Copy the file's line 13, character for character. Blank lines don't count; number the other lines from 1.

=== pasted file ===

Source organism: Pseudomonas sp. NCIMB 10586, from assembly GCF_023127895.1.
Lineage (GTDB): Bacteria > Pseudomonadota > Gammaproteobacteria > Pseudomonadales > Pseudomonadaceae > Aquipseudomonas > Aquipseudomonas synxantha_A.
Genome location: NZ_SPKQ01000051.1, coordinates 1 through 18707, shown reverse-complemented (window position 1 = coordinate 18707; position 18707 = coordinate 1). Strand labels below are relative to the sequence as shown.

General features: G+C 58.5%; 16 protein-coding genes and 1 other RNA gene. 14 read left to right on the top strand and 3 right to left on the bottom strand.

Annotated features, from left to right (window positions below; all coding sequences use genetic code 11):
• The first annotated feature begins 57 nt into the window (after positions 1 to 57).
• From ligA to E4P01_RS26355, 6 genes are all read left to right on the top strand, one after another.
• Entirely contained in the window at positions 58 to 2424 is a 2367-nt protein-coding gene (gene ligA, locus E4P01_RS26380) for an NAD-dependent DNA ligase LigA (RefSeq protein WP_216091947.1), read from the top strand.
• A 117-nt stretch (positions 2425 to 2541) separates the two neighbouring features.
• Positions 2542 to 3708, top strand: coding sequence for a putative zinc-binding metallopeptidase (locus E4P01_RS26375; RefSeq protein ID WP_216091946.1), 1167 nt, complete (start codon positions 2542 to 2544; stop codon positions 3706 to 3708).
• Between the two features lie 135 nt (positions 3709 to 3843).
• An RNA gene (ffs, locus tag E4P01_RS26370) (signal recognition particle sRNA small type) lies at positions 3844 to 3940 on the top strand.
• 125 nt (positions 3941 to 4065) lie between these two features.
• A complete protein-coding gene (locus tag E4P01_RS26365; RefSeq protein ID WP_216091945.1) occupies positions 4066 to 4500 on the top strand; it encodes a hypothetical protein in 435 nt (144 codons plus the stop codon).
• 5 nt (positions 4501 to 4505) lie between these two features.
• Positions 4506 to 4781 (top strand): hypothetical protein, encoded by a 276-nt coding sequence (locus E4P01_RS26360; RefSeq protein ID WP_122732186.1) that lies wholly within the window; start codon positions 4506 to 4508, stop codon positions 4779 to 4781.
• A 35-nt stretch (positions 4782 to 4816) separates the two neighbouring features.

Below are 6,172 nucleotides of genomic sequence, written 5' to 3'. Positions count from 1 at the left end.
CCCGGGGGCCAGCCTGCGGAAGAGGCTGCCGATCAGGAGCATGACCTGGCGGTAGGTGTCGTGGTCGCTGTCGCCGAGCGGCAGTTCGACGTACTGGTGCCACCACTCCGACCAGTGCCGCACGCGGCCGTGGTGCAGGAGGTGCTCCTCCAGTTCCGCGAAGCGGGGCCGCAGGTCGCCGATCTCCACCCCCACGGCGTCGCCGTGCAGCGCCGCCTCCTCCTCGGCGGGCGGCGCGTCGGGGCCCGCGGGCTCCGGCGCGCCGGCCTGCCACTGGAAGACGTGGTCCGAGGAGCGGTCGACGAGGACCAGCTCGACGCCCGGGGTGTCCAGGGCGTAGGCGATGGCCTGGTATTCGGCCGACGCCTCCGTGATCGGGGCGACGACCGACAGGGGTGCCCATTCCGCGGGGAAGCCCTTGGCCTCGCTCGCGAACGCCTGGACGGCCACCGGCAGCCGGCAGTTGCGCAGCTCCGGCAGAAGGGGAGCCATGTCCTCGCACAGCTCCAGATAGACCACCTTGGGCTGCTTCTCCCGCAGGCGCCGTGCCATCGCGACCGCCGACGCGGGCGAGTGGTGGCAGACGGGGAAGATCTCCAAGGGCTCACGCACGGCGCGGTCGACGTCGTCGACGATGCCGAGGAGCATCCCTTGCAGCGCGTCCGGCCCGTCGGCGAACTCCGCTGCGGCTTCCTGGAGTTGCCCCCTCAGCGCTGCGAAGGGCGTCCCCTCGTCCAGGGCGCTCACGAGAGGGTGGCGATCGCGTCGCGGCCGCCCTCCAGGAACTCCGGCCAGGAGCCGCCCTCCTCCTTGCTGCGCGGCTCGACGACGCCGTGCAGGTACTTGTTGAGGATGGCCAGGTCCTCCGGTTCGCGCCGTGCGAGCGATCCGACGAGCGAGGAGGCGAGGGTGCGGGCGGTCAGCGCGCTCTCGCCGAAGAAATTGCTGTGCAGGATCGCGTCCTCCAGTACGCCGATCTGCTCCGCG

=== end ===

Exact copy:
• 125 nt (positions 3941 to 4065) lie between these two features.